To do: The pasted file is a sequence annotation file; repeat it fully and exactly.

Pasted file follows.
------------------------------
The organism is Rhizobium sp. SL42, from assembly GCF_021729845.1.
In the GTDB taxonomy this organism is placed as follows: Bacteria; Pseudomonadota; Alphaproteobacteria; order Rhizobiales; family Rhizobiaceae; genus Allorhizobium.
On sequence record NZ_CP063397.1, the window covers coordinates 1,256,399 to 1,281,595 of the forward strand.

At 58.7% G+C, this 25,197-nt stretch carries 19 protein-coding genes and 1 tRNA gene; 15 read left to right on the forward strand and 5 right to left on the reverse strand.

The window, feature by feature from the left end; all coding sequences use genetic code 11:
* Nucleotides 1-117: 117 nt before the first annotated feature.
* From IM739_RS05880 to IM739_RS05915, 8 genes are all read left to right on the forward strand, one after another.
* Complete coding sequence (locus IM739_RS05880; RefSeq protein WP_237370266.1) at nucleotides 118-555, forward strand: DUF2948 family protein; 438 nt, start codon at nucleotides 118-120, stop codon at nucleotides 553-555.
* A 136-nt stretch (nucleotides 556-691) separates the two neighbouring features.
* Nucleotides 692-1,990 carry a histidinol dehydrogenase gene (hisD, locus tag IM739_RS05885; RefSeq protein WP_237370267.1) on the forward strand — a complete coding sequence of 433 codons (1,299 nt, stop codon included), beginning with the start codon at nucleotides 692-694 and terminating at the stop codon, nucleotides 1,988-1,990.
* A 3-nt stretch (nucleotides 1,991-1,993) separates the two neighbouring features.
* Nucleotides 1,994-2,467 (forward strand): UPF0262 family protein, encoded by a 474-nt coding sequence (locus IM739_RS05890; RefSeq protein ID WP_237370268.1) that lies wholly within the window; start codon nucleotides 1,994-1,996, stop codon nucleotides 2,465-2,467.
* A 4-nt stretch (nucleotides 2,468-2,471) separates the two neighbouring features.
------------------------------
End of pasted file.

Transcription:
The organism is Rhizobium sp. SL42, from assembly GCF_021729845.1.
In the GTDB taxonomy this organism is placed as follows: Bacteria; Pseudomonadota; Alphaproteobacteria; order Rhizobiales; family Rhizobiaceae; genus Allorhizobium.
On sequence record NZ_CP063397.1, the window covers coordinates 1,256,399 to 1,281,595 of the forward strand.

At 58.7% G+C, this 25,197-nt stretch carries 19 protein-coding genes and 1 tRNA gene; 15 read left to right on the forward strand and 5 right to left on the reverse strand.

The window, feature by feature from the left end; all coding sequences use genetic code 11:
* Nucleotides 1-117: 117 nt before the first annotated feature.
* From IM739_RS05880 to IM739_RS05915, 8 genes are all read left to right on the forward strand, one after another.
* Complete coding sequence (locus IM739_RS05880; RefSeq protein WP_237370266.1) at nucleotides 118-555, forward strand: DUF2948 family protein; 438 nt, start codon at nucleotides 118-120, stop codon at nucleotides 553-555.
* A 136-nt stretch (nucleotides 556-691) separates the two neighbouring features.
* Nucleotides 692-1,990 carry a histidinol dehydrogenase gene (hisD, locus tag IM739_RS05885; RefSeq protein WP_237370267.1) on the forward strand — a complete coding sequence of 433 codons (1,299 nt, stop codon included), beginning with the start codon at nucleotides 692-694 and terminating at the stop codon, nucleotides 1,988-1,990.
* A 3-nt stretch (nucleotides 1,991-1,993) separates the two neighbouring features.
* Nucleotides 1,994-2,467 (forward strand): UPF0262 family protein, encoded by a 474-nt coding sequence (locus IM739_RS05890; RefSeq protein ID WP_237370268.1) that lies wholly within the window; start codon nucleotides 1,994-1,996, stop codon nucleotides 2,465-2,467.
* A 4-nt stretch (nucleotides 2,468-2,471) separates the two neighbouring features.